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Thread: if your in the US and annoy someone on the web, goto jail.

  1. #1

    if your in the US and annoy someone on the web, goto jail.

    How do they manage to pass laws like this. This sort of throws our rights to privacy out the window.

    Perspective: Create an e-annoyance, go to jail

  2. #2
    Well, we _do_ vote these clowns into office over and over every couple years. 'Course, someone may find this post annoying and I'll have the feds knocking on my door any day now.

    I think I'm going to crawl in a hole somewhere and hide.

  3. #3
    ********** |ceWriterguy
    Join Date
    Aug 2004
    I await the attempted enforcement of such a law with thinly-veiled anticipation. ANY good lawyer will defeat it unless their client is a proven spammer. It's a direct violation of the rights guaranteed us by the first amendment.

    Did Samuel Clements divulge his true identity when he committed racial slurs in Huckleberry Finn? What about the endless political slurs in his various works?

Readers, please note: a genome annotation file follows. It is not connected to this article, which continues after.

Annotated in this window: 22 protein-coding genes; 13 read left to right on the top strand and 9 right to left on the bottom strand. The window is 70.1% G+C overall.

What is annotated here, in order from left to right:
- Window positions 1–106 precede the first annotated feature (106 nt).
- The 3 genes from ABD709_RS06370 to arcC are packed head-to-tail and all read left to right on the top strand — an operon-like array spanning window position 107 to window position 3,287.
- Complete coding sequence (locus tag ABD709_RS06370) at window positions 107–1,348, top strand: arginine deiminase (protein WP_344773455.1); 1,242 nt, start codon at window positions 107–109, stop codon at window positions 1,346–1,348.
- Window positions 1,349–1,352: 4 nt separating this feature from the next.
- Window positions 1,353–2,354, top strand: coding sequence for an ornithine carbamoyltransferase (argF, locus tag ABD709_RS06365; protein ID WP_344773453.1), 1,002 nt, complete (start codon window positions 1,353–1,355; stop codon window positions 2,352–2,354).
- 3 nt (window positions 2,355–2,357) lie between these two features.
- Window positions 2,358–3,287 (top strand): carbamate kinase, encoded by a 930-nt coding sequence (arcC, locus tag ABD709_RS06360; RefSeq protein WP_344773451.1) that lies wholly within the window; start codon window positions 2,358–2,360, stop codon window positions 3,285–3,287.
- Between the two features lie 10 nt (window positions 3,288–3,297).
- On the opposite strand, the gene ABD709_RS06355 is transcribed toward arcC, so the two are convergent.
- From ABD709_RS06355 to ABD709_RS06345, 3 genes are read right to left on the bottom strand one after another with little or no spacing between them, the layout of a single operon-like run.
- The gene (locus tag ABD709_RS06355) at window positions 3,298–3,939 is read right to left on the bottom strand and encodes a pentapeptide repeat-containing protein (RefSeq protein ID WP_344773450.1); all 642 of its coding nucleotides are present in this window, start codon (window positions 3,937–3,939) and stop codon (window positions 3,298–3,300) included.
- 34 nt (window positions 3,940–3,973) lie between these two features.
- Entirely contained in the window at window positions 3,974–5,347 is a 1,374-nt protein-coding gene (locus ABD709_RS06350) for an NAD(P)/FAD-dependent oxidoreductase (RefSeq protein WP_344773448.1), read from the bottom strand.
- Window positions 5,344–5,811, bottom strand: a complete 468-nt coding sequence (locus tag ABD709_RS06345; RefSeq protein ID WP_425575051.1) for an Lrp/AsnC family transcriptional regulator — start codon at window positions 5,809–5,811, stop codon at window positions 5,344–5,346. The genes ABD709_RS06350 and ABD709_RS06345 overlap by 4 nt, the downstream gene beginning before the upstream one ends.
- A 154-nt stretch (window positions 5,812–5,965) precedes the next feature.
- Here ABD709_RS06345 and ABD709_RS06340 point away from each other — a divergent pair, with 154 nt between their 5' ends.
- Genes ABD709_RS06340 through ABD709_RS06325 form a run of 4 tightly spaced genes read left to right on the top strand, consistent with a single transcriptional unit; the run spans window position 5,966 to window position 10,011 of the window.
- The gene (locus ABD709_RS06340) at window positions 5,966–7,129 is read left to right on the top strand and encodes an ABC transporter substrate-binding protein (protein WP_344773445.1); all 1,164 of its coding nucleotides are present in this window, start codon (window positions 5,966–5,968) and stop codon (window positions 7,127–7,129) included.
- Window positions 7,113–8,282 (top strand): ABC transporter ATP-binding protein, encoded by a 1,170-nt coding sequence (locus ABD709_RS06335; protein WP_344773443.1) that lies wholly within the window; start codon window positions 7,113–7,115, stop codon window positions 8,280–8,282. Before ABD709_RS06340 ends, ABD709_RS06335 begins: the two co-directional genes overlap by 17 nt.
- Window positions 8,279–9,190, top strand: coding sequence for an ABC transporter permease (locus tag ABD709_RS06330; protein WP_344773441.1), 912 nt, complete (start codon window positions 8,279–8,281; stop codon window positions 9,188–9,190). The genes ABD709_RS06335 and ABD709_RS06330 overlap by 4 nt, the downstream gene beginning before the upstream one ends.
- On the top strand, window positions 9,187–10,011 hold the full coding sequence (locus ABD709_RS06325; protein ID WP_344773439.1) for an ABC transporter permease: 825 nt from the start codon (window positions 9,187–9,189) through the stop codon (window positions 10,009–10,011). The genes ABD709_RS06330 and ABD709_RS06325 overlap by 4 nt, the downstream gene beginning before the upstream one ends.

Nom de Plumes are a way of life, and of authoring. Should I ever assemble a novel, it is my intent to use one as well. Does this mean I should take extreme care not to 'annoy' anyone lest my novel become digitized? I think not!

    Long story short, it won't fly. Look for it being killed in the Supreme Court in a few years.
    Even a broken watch is correct twice a day.

    Which coder said that nobody could outcode Microsoft in their own OS? Write a bit and make a fortune!

  4. #4
    Problem is, some poor sap is going to get nailed with this. Then he will have to go broke fighting his way to the SC. If Bush had two brain cells to rub together, he would have done what Clinton did with the Telecommunications bill. Just tell the Justice Department to ignore that section.

  5. #5
    AO Decepticon CXGJarrod's Avatar
    Join Date
    Jul 2002
    Hey Antionline can finally get TheSpecialist fined. I agree with BlackIce though as this law will be hard to enforce. Besides having to track someone down you would have to do a lot more logging at Cybercafes and all places where internet access was given out freely to even make this a reality.